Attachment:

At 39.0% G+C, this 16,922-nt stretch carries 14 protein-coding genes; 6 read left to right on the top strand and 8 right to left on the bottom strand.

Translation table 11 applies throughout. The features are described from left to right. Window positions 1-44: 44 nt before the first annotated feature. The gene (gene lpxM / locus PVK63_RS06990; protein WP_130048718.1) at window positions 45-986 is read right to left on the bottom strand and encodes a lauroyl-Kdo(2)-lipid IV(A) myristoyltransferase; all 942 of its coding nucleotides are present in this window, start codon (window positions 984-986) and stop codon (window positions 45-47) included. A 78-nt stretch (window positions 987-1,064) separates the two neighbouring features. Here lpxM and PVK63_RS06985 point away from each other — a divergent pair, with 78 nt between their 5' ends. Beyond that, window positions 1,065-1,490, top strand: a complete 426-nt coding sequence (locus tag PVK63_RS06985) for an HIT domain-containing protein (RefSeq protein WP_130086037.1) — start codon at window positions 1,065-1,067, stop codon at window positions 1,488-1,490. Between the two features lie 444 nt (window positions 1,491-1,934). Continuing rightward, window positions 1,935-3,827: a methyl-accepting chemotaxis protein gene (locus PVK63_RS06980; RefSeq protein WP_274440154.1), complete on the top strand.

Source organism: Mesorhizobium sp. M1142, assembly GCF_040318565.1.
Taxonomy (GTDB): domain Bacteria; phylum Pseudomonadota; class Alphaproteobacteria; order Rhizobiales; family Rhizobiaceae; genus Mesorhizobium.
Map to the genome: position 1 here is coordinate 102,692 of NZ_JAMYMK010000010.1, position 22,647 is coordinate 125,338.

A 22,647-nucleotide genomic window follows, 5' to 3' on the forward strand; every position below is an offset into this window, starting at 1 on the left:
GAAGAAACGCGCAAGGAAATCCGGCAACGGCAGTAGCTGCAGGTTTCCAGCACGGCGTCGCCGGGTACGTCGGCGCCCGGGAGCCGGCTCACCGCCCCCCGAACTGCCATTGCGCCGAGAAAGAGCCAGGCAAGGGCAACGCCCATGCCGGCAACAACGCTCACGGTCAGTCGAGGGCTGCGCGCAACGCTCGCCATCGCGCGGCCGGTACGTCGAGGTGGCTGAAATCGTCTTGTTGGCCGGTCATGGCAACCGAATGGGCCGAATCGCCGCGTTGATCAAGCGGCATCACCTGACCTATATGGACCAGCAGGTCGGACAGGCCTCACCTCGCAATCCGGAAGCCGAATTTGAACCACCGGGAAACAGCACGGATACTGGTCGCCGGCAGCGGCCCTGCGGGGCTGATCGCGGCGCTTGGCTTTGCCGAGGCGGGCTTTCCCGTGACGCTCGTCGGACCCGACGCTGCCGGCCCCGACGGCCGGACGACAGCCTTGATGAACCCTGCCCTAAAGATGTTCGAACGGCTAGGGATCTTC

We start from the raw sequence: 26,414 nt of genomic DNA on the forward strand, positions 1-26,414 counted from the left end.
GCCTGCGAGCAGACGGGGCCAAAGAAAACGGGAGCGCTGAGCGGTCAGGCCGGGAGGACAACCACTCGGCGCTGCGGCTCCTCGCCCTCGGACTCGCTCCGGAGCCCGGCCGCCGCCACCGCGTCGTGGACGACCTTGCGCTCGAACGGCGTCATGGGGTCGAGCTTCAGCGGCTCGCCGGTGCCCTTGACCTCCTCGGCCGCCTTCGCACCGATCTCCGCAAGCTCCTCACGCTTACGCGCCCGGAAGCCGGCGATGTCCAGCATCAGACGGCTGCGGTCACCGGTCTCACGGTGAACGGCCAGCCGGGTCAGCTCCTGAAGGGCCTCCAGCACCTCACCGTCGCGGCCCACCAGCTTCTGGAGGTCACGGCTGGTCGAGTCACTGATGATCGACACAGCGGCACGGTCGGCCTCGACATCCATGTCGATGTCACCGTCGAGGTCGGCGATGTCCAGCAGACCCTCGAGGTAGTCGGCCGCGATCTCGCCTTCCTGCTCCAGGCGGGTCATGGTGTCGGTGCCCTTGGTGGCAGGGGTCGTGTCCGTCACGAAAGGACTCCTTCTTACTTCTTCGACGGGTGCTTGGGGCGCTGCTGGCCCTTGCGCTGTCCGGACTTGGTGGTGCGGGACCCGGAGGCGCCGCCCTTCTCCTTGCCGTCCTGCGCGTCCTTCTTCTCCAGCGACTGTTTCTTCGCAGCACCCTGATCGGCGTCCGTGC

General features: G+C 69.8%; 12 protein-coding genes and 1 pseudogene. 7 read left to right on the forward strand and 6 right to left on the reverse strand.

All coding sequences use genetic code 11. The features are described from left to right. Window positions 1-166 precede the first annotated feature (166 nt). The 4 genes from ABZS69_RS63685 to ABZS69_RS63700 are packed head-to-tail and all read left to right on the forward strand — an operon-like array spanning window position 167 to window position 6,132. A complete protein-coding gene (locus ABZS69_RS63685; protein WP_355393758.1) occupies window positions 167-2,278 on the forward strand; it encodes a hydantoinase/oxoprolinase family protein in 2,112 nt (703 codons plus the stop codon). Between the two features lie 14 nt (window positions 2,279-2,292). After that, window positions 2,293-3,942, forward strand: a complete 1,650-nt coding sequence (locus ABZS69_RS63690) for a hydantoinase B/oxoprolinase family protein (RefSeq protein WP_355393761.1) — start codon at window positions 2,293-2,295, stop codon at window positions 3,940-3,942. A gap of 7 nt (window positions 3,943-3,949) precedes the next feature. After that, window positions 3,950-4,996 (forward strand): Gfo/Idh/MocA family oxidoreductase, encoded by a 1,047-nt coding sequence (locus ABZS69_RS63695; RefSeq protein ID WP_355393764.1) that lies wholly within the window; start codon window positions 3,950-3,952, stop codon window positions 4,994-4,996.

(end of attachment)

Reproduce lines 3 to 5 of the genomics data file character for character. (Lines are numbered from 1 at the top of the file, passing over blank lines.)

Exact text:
Source organism: Mesorhizobium sp. M1142, assembly GCF_040318565.1.
Taxonomy (GTDB): domain Bacteria; phylum Pseudomonadota; class Alphaproteobacteria; order Rhizobiales; family Rhizobiaceae; genus Mesorhizobium.
Map to the genome: position 1 here is coordinate 102,692 of NZ_JAMYMK010000010.1, position 22,647 is coordinate 125,338.